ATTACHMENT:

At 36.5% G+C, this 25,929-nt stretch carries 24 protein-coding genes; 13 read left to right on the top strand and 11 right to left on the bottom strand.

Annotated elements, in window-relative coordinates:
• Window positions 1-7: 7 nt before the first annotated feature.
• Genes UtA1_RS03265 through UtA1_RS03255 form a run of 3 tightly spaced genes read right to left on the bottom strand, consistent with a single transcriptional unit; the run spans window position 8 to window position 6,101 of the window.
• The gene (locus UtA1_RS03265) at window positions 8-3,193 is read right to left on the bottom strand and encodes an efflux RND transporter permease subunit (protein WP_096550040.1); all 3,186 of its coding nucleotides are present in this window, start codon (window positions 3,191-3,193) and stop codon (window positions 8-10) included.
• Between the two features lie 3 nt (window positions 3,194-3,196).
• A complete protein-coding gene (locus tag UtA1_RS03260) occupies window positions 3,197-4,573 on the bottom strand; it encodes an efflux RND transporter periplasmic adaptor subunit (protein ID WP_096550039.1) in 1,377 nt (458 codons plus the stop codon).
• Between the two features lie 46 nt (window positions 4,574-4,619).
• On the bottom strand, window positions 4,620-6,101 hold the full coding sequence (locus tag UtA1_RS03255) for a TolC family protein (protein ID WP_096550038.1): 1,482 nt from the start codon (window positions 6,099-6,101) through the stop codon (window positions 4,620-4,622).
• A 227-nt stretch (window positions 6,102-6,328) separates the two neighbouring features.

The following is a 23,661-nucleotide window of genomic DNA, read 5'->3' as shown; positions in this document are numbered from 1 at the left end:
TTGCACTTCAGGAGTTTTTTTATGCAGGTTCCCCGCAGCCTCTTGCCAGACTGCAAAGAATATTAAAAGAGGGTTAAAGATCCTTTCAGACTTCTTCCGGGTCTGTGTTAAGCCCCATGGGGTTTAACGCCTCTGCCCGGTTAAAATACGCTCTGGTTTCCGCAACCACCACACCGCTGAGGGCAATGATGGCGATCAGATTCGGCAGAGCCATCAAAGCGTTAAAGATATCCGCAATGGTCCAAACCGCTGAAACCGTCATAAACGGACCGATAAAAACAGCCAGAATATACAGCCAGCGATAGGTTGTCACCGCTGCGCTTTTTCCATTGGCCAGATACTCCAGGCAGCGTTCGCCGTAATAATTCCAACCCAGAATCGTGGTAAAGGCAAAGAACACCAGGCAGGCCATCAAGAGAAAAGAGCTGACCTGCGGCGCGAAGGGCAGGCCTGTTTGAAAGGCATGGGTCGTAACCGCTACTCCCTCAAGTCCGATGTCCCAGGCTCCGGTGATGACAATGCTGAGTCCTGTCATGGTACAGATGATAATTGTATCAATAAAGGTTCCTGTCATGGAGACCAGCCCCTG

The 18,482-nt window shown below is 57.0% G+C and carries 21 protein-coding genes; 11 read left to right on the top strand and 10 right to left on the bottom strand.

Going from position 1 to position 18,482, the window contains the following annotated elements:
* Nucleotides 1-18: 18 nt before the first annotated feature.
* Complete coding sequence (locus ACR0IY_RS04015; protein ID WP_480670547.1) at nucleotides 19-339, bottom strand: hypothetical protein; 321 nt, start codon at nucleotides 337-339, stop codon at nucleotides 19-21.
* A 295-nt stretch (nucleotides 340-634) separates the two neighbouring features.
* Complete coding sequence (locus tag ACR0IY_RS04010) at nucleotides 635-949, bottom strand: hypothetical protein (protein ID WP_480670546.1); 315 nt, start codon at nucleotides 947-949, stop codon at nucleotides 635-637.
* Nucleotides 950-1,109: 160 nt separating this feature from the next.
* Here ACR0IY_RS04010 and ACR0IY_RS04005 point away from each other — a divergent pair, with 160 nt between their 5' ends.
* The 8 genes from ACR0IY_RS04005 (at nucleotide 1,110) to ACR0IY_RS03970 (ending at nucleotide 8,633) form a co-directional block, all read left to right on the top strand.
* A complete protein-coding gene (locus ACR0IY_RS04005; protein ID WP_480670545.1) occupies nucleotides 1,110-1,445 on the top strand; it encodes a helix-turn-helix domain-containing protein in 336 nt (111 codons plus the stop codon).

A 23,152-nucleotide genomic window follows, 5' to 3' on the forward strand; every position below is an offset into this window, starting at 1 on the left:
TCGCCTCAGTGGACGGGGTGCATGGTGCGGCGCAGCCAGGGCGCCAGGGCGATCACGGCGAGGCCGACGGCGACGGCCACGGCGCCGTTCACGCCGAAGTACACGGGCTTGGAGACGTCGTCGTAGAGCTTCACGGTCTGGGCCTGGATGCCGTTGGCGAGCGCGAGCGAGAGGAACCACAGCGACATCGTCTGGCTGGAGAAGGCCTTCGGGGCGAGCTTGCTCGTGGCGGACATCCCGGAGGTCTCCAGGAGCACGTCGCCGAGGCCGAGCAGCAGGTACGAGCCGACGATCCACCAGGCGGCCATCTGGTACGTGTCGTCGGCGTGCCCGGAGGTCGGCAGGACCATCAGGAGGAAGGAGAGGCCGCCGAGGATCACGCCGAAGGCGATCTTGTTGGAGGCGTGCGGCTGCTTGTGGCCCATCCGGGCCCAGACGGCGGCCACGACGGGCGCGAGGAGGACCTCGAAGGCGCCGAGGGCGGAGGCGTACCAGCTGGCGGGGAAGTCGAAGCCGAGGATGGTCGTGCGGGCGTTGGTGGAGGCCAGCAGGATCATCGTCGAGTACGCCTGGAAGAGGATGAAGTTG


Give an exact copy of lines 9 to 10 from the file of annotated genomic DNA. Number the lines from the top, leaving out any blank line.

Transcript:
• On the bottom strand, window positions 4,620-6,101 hold the full coding sequence (locus tag UtA1_RS03255) for a TolC family protein (protein ID WP_096550038.1): 1,482 nt from the start codon (window positions 6,099-6,101) through the stop codon (window positions 4,620-4,622).
• A 227-nt stretch (window positions 6,102-6,328) separates the two neighbouring features.